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Complainant Name:
Ms Anne Peck

Clauses Noted: 12

Publication: Time Out


Ms Anne Peck, of the Association of Greater London Older Women, complained that an article in the August 6-13 1997 issue of Time Out, headlined "Andrew Mosby....gets on the bus" contained language which was prejudicial and pejorative in breach of Clause 15 (Discrimination) of the Code of Practice.

The article - by Andrew Mosby, one of the magazine's regular columnists - was a description of the writer's attendance at a meeting held for those aggrieved with the standard of bus service in London. In it he described the man who invented the request bus stop as "a gibbering nutter" and said that there was a "huge number of nutters on London buses". He went on: "Give a schizophrenic a six-zone travelcard and an injection and just leave them at a bus stop. We've now got commuters as train guards; maybe mad people are the new inspectors.".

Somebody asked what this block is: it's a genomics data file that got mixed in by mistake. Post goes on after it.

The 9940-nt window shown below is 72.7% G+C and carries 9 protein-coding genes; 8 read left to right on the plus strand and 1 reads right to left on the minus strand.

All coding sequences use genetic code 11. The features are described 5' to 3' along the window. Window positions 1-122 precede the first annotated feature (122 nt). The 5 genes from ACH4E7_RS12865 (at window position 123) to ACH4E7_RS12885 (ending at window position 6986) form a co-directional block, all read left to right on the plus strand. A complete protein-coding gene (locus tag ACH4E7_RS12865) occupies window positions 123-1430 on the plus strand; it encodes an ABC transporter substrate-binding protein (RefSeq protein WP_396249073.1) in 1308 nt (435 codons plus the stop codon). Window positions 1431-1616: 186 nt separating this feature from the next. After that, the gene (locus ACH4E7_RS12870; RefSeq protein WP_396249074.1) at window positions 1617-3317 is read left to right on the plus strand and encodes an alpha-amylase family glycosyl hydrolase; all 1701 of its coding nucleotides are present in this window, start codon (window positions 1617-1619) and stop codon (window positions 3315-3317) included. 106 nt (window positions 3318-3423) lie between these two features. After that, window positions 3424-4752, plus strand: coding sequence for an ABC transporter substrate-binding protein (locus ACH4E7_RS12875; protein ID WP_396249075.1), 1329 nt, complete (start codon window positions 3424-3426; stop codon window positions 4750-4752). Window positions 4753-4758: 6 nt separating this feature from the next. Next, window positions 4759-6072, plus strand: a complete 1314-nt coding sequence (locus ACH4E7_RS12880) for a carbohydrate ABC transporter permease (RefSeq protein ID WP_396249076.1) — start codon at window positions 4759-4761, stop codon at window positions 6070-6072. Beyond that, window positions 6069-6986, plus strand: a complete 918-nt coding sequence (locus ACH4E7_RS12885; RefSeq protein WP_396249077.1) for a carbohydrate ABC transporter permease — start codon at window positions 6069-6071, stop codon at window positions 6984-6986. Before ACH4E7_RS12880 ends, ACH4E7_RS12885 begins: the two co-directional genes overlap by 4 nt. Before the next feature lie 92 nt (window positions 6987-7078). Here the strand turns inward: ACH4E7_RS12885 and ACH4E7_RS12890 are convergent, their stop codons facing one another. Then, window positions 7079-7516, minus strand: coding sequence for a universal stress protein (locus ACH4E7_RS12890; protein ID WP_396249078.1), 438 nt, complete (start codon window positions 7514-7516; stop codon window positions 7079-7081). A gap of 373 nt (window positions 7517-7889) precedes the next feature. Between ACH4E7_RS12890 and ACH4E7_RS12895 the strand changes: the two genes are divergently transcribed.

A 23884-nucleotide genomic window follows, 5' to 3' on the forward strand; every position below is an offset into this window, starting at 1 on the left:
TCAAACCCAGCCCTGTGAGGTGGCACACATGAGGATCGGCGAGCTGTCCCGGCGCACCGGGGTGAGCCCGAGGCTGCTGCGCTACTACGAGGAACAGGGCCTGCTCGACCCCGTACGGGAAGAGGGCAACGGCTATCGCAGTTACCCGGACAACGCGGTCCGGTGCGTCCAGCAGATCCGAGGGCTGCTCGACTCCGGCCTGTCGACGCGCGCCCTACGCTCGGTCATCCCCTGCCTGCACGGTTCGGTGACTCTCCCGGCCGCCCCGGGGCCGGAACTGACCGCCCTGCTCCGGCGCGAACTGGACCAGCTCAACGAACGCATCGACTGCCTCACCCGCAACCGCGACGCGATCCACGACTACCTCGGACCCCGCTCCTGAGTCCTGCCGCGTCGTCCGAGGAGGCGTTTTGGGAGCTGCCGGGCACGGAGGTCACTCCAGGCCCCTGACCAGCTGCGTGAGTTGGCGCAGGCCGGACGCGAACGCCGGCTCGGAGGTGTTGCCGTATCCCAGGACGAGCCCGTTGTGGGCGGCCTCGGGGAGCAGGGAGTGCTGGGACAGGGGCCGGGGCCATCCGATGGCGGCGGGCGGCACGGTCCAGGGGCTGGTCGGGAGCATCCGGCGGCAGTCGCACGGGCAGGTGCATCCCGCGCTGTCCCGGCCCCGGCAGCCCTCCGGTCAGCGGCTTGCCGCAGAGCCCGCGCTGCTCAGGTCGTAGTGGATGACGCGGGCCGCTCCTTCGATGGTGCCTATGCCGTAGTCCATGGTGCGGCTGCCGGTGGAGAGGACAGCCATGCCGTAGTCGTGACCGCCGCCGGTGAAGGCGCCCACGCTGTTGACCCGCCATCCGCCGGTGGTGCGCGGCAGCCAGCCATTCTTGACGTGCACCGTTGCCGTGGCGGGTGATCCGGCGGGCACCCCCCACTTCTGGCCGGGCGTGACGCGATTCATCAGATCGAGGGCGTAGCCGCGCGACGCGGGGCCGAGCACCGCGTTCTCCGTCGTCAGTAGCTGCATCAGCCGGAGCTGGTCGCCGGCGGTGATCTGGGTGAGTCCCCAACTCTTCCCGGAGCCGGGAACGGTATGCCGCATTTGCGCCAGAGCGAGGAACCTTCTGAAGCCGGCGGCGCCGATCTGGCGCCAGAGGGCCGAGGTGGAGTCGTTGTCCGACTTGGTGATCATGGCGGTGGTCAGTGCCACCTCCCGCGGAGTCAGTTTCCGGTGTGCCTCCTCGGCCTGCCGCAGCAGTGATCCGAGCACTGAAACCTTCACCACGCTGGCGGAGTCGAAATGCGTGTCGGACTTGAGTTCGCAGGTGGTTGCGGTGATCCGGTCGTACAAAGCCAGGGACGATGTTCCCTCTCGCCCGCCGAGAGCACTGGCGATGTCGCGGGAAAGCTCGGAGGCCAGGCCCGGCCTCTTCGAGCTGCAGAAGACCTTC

The complainant objected to the above descriptions, believing them to be prejudicial to the mentally ill and also complained about the writer's references to "a dozen varieties of sweating ethnic minority"and "the elderly, most of whom have Alzheimer's.".

The editor responded that columnists such as Andrew Mosby "have a tradition of going 'over the top'". He did not believe that the reference to the elderly and Alzheimer's would be taken literally and said that the reference to schizophrenics was an attack on bus inspectors. The following week he had published three letters condemning the article.



The Commission understood that the columnist's remarks were apparently intended as humorous if robust personal comment on the subject of buses. Although some might have judged them in dubious taste, they would be recognised by regular readers as Mr Mosby's own particular style.

However, the Commission believed that on this occasion, the columnist's humorous remarks had misfired. They were clearly distressing to the elderly and to those with mental health problems. As such, this was clearly not in the spirit of clause 15 of the Code, or of the Commission's own guidance on the portrayal in the press of person's with mental illness.

The complaint was upheld.


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